- 22 U.S. 1 (1824).
- Id. at 209.
- Id. at 17–18.
- Id. at 2.
- 27 U.S. 245, 251 (1829).
- Id. at 252.
- 53 U.S. 299 (1851).
- Id. at 319.
- Id. at 306.
- Case of the State Freight Tax, 82 U.S. 232 (1873).
- 91 U.S. 275 (1875).
- Id. at 282.
- E.g., The Minnesota Rate Cases (Simpson v. Shepard), 230 U.S. 352, 400 (1913) ( “The principle which determines this classification underlies the doctrine that the states cannot, under any guise, impose direct burdens upon interstate commerce. For this is but to hold that the states are not permitted directly to regulate or restrain that which, from its nature, should be under the control of the one authority, and be free from restriction, save as it is governed in the manner that the national legislature constitutionally ordains.” ); Hall v. DeCuir, 95 U.S. 485, 488 (1877).
- The Minnesota Rate Cases, 230 U.S. at 396; see also W. Union Tel. Co. v. Kansas ex rel. Coleman, 216 U.S. 1, 37 (1910) (invalidating a Kansas state fee on Western Union for the benefit of in-state schools).
- See James M. McGoldrick, Jr., The Dormant Commerce Clause: The Origin Story and the “Considerable Uncertainties” —1824 to 1945, 52 Creighton L. Rev. 243, 276–284 (2019) (surveying the Court’s varying approaches to the direct/indirect test).
- Di Santo v. Pennsylvania, 273 U.S. 34, 44 (1927) (Stone, J., dissenting).
- S. Pac. Co. v. Arizona, 325 U.S. 761 (1945); ArtI.S8.C3.7.8 Facially Neutral Laws and Dormant Commerce Clause.
- 230 U.S. at 396–97.
- Wabash, St. Louis & Pac. Ry. v. Illinois, 118 U.S. 557 (1886). After Wabash, the Court still upheld states’ authority to set rates for passengers and freight taken up and put down within their borders. R.R. Comm’n of Wis. v. Chi., Burlington & Quincy R.R., 257 U.S. 563 (1922).
- Hall v. DeCuir, 95 U.S. 485 (1877). Some scholars have drawn a connection between Hall v. DeCuir and the Court’s decision in Plessy v. Ferguson, 163 U.S. 537, to uphold the segregation of railroad accommodations under the Equal Protection Clause of the Fourteenth Amendment. Joseph William Singer, No Right to Exclude: Public Accommodations and Private Property, 90 Nw. U. L. Rev. 1283, 1396 (1996). The Court later distinguished DeCuir from Plessy by explaining that, in the latter case, the state laws requiring segregated railway cars “applied only between places in the same state.” The Roanoke, 189 U.S. 185, 198 (1903).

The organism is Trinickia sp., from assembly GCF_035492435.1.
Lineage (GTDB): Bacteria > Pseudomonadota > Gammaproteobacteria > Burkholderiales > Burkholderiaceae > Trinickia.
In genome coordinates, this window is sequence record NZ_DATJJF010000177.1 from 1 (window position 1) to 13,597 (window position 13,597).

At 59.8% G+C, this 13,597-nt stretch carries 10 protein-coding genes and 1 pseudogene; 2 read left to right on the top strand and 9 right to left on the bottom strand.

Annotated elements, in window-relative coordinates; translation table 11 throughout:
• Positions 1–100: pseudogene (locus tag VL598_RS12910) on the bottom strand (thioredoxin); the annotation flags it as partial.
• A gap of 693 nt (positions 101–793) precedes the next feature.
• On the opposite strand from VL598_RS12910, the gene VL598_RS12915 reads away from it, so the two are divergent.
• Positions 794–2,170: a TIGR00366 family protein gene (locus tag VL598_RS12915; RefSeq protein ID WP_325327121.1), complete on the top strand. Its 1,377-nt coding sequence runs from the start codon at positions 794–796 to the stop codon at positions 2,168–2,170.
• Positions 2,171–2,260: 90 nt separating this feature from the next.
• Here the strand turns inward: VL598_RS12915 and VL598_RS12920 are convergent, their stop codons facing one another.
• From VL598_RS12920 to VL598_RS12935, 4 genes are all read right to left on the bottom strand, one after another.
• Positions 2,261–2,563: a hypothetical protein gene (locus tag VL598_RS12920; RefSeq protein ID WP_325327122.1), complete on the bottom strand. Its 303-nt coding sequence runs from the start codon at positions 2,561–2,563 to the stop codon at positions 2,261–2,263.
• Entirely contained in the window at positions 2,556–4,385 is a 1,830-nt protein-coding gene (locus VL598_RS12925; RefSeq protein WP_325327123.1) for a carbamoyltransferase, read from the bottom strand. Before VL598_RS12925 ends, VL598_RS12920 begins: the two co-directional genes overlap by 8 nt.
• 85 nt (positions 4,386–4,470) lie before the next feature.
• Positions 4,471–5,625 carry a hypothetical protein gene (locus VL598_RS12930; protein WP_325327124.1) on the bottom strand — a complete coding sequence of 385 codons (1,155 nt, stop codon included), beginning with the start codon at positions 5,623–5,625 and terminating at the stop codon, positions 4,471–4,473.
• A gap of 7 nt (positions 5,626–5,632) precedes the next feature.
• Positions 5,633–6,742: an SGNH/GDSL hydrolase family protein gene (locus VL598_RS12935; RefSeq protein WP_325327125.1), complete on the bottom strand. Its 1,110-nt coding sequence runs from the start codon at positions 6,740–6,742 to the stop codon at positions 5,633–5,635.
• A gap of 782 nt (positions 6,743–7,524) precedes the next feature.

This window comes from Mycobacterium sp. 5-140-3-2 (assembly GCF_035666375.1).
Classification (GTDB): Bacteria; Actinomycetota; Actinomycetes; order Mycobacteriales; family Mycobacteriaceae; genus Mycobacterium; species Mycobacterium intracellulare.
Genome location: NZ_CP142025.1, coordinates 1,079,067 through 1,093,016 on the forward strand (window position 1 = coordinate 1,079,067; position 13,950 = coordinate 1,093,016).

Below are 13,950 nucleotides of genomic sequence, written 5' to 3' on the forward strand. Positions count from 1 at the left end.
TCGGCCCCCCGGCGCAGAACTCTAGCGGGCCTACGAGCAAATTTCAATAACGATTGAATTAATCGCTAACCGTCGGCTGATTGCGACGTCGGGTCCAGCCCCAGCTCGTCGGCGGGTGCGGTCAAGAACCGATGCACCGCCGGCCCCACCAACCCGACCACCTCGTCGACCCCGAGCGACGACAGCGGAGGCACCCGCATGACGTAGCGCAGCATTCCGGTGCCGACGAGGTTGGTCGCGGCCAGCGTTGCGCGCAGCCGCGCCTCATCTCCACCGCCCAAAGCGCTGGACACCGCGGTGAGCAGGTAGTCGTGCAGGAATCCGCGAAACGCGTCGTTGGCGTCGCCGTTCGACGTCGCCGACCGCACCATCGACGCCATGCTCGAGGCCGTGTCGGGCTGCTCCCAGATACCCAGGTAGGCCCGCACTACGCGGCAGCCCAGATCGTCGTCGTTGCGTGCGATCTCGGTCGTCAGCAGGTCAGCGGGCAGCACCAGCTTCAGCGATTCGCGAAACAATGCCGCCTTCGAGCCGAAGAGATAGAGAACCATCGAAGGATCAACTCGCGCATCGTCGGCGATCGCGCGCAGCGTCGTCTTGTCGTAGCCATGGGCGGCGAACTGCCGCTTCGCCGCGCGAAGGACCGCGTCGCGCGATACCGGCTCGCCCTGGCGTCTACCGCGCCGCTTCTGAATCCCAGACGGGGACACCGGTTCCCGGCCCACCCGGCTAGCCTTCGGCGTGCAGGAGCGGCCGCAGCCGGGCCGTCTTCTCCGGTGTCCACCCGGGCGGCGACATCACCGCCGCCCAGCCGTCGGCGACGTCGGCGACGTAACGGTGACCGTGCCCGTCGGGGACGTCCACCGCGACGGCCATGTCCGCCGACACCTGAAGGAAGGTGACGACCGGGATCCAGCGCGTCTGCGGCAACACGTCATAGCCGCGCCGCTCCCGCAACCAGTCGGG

- E.g., Smith v. Alabama, 124 U.S. 465 (1888) (upholding Alabama law requiring locomotive engineers to be examined and licensed by the state); N.Y., New Haven & Hartford R.R. v. New York, 165 U.S. 628 (1897) (upholding New York law forbidding heating of passenger cars by stoves). In some very fact-specific rulings, the Court considered regulations that imposed requirements that trains stop at designated cities and towns. Compare Gladson v. Minnesota, 166 U.S. 427 (1897), and Lake Shore & Mich. S. Ry. v. Ohio, 173 U.S. 285 (1899) (upholding such regulations), with Ill. Cent. R.R. v. Illinois, 163 U.S. 142 (1896) (invalidating such a law as an unconstitutional burden on interstate commerce). Many other challenged regulations were “full-crew laws” that regulated the number of employees required to operate a train. E.g., Chi., Rock Island & Pac. Ry. v. Arkansas, 219 U.S. 453 (1911); St. Louis, Iron Mtn. & S. Ry. v. Arkansas, 240 U.S. 518 (1916); Mo. Pac. R.R. v. Norwood, 283 U.S. 249 (1931). The connection of state train regulations to public safety was not always apparent. E.g., Terminal R.R. Ass’n of St. Louis v. Brotherhood of R.R. Trainmen, 318 U.S. 1 (1943) (upholding law requiring railroad to provide caboose cars for its employees); Hennington v. Georgia, 163 U.S. 299 (1896) (upholding law forbidding freight trains to run on Sundays). But see Seaboard Air Line Ry. v. Blackwell, 244 U.S. 310 (1917) (voiding as too onerous a law requiring trains to come to almost a complete stop at all grade crossings, which would have doubled trains’ running time over a 123-mile stretch of track that contained 124 highway crossings at grade).